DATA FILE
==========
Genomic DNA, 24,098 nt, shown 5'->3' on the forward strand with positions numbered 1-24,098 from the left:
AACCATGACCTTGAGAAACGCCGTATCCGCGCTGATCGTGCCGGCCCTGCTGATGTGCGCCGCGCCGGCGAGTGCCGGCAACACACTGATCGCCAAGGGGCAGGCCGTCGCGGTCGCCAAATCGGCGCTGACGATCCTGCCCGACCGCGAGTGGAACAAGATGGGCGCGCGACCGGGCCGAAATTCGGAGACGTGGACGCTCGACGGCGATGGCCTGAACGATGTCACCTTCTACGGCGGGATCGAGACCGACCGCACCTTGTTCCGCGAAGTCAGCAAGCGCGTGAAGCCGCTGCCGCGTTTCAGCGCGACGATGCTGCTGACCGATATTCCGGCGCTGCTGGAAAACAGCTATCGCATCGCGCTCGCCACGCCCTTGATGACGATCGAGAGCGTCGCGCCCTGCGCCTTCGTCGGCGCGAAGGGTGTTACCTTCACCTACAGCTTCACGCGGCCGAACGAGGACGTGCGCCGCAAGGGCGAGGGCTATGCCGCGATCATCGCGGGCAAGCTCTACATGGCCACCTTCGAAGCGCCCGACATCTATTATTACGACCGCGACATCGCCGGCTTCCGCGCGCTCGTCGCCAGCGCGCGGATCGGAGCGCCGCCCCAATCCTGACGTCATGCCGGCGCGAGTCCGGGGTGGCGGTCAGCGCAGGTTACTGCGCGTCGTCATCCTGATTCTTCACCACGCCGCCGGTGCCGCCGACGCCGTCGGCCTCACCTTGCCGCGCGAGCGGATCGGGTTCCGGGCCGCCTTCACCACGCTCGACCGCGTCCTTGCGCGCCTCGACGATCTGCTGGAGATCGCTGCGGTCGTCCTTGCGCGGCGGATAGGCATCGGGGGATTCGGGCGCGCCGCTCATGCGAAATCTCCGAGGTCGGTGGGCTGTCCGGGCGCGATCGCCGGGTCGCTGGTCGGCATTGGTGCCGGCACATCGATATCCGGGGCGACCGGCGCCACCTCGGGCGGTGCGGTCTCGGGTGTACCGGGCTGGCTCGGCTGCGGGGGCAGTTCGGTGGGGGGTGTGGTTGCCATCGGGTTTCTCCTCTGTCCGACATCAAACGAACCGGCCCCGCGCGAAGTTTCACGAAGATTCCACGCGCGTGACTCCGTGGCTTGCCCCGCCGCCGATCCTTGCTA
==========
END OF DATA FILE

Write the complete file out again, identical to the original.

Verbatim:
Genomic DNA, 24,098 nt, shown 5'->3' on the forward strand with positions numbered 1-24,098 from the left:
AACCATGACCTTGAGAAACGCCGTATCCGCGCTGATCGTGCCGGCCCTGCTGATGTGCGCCGCGCCGGCGAGTGCCGGCAACACACTGATCGCCAAGGGGCAGGCCGTCGCGGTCGCCAAATCGGCGCTGACGATCCTGCCCGACCGCGAGTGGAACAAGATGGGCGCGCGACCGGGCCGAAATTCGGAGACGTGGACGCTCGACGGCGATGGCCTGAACGATGTCACCTTCTACGGCGGGATCGAGACCGACCGCACCTTGTTCCGCGAAGTCAGCAAGCGCGTGAAGCCGCTGCCGCGTTTCAGCGCGACGATGCTGCTGACCGATATTCCGGCGCTGCTGGAAAACAGCTATCGCATCGCGCTCGCCACGCCCTTGATGACGATCGAGAGCGTCGCGCCCTGCGCCTTCGTCGGCGCGAAGGGTGTTACCTTCACCTACAGCTTCACGCGGCCGAACGAGGACGTGCGCCGCAAGGGCGAGGGCTATGCCGCGATCATCGCGGGCAAGCTCTACATGGCCACCTTCGAAGCGCCCGACATCTATTATTACGACCGCGACATCGCCGGCTTCCGCGCGCTCGTCGCCAGCGCGCGGATCGGAGCGCCGCCCCAATCCTGACGTCATGCCGGCGCGAGTCCGGGGTGGCGGTCAGCGCAGGTTACTGCGCGTCGTCATCCTGATTCTTCACCACGCCGCCGGTGCCGCCGACGCCGTCGGCCTCACCTTGCCGCGCGAGCGGATCGGGTTCCGGGCCGCCTTCACCACGCTCGACCGCGTCCTTGCGCGCCTCGACGATCTGCTGGAGATCGCTGCGGTCGTCCTTGCGCGGCGGATAGGCATCGGGGGATTCGGGCGCGCCGCTCATGCGAAATCTCCGAGGTCGGTGGGCTGTCCGGGCGCGATCGCCGGGTCGCTGGTCGGCATTGGTGCCGGCACATCGATATCCGGGGCGACCGGCGCCACCTCGGGCGGTGCGGTCTCGGGTGTACCGGGCTGGCTCGGCTGCGGGGGCAGTTCGGTGGGGGGTGTGGTTGCCATCGGGTTTCTCCTCTGTCCGACATCAAACGAACCGGCCCCGCGCGAAGTTTCACGAAGATTCCACGCGCGTGACTCCGTGGCTTGCCCCGCCGCCGATCCTTGCTA